Science Rendue Possible

Braz, A. G., M. L. Lorini, and M. M. Vale. 2018. Climate change is likely to affect the distribution but not parapatry of the Brazilian marmoset monkeys ( Callithrix spp.) Y. Wiersma [ed.],. Diversity and Distributions 25: 536–550. https://doi.org/10.1111/ddi.12872

Aim: Parapatric distributional patterns can arise from abiotic or biotic factors, or from dispersal barriers. Climate change can potentially affect parapatry by changing species’ potential geographic distribution, and thereby widening or shrinking contact zones. Here, we study the effects of climate…

Antonelli, A., A. Zizka, F. A. Carvalho, R. Scharn, C. D. Bacon, D. Silvestro, and F. L. Condamine. 2018. Amazonia is the primary source of Neotropical biodiversity. Proceedings of the National Academy of Sciences 115: 6034–6039. https://doi.org/10.1073/pnas.1713819115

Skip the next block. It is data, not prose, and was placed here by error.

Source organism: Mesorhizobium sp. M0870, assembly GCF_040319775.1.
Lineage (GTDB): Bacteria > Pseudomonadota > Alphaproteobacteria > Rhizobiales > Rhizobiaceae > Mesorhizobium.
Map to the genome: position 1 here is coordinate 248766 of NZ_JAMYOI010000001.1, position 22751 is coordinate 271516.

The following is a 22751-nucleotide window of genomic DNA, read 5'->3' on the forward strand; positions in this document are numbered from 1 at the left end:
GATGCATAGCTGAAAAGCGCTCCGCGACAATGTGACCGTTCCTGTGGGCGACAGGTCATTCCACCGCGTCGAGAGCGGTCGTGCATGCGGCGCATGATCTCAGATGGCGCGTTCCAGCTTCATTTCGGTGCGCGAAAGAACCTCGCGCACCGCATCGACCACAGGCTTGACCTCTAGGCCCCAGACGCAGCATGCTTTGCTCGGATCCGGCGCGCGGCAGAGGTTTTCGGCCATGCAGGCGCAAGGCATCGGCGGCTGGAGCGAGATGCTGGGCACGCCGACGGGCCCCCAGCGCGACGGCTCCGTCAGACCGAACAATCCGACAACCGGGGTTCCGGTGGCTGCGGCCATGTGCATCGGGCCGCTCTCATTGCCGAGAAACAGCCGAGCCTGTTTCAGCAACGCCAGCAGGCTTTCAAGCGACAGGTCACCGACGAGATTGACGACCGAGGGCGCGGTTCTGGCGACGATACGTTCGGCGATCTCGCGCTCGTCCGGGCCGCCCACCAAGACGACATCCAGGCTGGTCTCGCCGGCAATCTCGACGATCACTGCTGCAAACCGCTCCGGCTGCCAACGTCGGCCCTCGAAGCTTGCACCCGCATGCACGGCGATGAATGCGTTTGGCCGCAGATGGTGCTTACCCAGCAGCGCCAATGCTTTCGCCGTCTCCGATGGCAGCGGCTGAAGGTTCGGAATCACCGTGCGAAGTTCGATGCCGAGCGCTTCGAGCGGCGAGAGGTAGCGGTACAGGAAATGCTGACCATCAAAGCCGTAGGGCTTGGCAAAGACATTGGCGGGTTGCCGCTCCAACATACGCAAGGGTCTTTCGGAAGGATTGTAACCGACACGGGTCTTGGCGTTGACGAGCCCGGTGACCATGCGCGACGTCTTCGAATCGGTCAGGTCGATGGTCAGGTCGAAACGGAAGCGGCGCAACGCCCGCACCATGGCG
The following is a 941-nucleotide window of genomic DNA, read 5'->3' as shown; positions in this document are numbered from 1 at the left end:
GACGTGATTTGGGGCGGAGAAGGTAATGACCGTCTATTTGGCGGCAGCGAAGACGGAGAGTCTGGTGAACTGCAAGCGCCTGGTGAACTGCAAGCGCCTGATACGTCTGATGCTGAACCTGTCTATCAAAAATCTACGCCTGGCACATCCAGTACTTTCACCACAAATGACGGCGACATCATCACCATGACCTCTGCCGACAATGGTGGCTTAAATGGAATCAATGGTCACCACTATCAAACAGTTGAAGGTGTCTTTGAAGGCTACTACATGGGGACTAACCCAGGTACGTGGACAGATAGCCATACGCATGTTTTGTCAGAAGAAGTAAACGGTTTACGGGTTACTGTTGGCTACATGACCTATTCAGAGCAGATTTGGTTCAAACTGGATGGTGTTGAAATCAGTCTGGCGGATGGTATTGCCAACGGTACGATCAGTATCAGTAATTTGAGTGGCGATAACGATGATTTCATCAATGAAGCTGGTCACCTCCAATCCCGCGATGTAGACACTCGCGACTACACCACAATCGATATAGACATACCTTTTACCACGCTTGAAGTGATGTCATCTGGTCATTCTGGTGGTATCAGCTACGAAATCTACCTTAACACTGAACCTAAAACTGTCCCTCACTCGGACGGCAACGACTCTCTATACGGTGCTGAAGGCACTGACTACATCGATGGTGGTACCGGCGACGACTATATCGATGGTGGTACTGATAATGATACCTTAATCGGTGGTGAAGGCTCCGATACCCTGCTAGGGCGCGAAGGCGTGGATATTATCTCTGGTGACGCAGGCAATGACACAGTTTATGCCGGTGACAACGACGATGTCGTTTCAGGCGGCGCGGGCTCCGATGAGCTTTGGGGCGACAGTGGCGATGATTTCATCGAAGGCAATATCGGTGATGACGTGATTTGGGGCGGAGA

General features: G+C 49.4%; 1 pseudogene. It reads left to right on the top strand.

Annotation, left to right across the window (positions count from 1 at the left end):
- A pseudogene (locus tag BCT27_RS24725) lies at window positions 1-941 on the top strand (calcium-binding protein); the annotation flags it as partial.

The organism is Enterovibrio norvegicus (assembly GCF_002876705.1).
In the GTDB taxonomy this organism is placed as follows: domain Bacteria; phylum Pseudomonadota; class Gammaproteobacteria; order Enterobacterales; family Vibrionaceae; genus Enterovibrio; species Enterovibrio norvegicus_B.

The American tropics (the Neotropics) are the most species-rich realm on Earth, and for centuries, scientists have attempted to understand the origins and evolution of their biodiversity. It is now clear that different regions and taxonomic groups have responded differently to geological and climati…

Faurby, S., and M. B. Araújo. 2018. Anthropogenic range contractions bias species climate change forecasts. Nature Climate Change 8: 252–256. https://doi.org/10.1038/s41558-018-0089-x

Forecasts of species range shifts under climate change most often rely on ecological niche models, in which characterizations of climate suitability are highly contingent on the species range data used. If ranges are far from equilibrium under current environmental conditions, for instance owing to …